The proposed Anna Bolena COULD be just a wonderful thing if she would knuckle down, but based on the revealing lack of ‘pride of place’ of her piano, I am fearful now that Anna Bolena will have blini stains all over her bib.
    I mean, you must have seen photos of M. Callas at her pianoforte, no? C’est ca.

    Whatever became of that lovely Poiret you wore on your way to “The Girl”?
    I want it!

  • casualoperafan

    To #104:

    By “fault” I didn’t mean no poor judgment was shown.

    The man who runs the Met SHOULD have the musical judgment to have known that Slatkin was the wrong man for the situation.

    However, Peter Gelb’s musical judgment is, frankly, not so hot.

    I think he really and truly thought that musically it would be fine, especially if as someone else wrote Slatkin had conducted a “critical edition” or “original version” previously. It might have sounded like an interesting artistic idea to him.

  • manou

    Betsy Ann @ 109 -- when? when? what did I say? Was it in French? Qu’est ce que j’ai dit? Aiuto!


    Coy Manou! Surely you remember. I was but a neophyte then, so fresh, so innocent, so unspoiled, the dew falling on my bosom. Or drool, I can’t remember. Anyway, something was falling on my bosom. Several of us youngsters would gather at your feet as with gentle smiles and demure manner you taught us how to survive in the posting world. “More shit,” you would say. “Put in more shit. And piss. That’s always good.” Those words have never left the forefront of my consciousness.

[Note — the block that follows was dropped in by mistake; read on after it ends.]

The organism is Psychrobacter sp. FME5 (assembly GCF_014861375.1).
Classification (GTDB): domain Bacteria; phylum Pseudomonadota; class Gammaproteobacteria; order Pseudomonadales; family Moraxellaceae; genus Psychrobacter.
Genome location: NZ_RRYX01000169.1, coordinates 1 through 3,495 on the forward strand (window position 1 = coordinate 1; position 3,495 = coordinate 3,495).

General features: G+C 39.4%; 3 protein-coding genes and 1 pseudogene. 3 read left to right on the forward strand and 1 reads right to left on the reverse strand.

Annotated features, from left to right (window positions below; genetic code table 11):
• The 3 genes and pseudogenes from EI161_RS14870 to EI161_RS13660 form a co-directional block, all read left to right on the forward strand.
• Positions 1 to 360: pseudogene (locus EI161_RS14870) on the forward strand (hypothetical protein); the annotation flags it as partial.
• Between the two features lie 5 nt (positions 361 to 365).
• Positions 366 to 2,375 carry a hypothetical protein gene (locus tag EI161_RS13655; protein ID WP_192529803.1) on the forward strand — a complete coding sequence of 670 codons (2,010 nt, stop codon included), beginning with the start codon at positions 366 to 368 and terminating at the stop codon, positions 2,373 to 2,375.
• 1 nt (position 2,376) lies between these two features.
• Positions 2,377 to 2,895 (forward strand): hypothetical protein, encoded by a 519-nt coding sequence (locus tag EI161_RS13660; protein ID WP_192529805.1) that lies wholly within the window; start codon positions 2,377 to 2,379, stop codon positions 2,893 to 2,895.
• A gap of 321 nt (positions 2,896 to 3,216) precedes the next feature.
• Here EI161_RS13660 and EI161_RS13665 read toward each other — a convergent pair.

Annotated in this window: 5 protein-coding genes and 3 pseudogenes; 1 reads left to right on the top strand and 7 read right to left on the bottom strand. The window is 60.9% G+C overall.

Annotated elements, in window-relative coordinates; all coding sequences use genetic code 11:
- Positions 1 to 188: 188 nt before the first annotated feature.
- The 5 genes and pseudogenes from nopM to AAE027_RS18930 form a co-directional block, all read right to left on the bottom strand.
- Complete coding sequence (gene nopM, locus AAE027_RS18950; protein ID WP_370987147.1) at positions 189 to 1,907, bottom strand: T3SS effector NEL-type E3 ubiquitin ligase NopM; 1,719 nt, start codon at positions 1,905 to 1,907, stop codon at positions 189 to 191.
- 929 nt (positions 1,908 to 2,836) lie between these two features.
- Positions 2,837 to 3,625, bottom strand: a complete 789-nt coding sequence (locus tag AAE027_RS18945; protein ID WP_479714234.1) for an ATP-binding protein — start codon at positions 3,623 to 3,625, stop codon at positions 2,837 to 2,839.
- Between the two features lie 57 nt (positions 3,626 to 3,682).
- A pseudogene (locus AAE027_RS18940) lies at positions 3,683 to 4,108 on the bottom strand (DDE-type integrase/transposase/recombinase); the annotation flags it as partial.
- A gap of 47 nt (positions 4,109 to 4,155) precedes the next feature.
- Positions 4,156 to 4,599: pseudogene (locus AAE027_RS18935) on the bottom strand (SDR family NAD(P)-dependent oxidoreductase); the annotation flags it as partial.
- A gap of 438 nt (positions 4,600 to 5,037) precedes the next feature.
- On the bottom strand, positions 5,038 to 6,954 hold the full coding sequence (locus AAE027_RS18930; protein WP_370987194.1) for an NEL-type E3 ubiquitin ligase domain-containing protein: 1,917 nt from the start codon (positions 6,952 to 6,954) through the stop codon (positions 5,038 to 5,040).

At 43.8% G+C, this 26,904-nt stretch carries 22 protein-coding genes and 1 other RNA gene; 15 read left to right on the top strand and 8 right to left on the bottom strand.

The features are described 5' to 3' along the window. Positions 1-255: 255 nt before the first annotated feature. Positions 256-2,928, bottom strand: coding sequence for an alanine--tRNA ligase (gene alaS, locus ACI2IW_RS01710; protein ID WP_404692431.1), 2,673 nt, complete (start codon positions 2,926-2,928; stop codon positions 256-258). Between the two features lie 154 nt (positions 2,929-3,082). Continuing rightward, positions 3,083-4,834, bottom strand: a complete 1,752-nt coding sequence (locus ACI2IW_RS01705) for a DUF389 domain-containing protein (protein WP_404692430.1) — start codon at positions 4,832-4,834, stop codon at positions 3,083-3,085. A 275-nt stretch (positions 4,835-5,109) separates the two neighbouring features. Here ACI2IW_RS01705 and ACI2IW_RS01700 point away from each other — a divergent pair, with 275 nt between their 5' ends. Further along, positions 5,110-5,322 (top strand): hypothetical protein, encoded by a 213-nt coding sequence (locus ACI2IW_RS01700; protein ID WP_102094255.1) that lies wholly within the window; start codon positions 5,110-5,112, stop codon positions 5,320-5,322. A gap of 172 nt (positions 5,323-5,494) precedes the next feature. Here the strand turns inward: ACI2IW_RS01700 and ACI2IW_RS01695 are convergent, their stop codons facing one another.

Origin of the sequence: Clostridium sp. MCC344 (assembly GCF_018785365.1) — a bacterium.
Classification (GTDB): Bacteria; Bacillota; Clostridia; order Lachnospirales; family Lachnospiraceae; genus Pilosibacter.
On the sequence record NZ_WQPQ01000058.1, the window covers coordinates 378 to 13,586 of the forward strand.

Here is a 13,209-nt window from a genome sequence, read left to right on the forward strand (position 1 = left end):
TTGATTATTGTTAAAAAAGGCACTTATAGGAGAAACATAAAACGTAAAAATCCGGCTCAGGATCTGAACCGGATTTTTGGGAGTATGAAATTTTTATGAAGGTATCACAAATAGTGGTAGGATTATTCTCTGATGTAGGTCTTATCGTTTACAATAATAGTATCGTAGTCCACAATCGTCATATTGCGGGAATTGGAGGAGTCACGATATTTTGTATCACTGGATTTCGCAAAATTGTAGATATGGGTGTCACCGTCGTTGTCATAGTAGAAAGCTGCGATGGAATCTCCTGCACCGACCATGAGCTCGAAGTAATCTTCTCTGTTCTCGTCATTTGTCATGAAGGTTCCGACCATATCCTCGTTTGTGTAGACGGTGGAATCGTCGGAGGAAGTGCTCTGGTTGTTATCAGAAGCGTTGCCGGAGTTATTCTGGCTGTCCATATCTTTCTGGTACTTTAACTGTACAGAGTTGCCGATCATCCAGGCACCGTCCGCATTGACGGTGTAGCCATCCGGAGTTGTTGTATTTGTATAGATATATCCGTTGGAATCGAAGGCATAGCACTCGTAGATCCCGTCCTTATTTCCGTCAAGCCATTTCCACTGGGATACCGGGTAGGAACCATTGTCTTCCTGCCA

• manou

    Koi carp Betsy! Never would I utter such repellent phrases (in any language). My governess would die.

    Oops -- she has.


    Oh, I cry you mercy. It was just around the time I was re-shellacing my bibelots and had failed to provide adequate ventilation.

  • manou

    And merci beaucoup to you too!

    Do watch out for the powerful fumes when applying volatile substances to your valuable tchotchkes…

  • Lucky Pierre

    not to pile on la gheorghiu, cause i know some of you just hate the poor woman, but she just sang not too long ago at the kennedy center honors, and her “vissi d’arte” was a mess, tempo-wise. she and the conductor couldn’t agree on the timing. maybe it was lack of rehearsal? hmmm…

    was it our dear old gracious leontyne who said that she never argued with conductors about tempo, and “i never had a bad one (conductor).”

  • MontyNostry

    Renee interviewed the usual subjects by the ever-florid diva-worshipper Peter Conrad: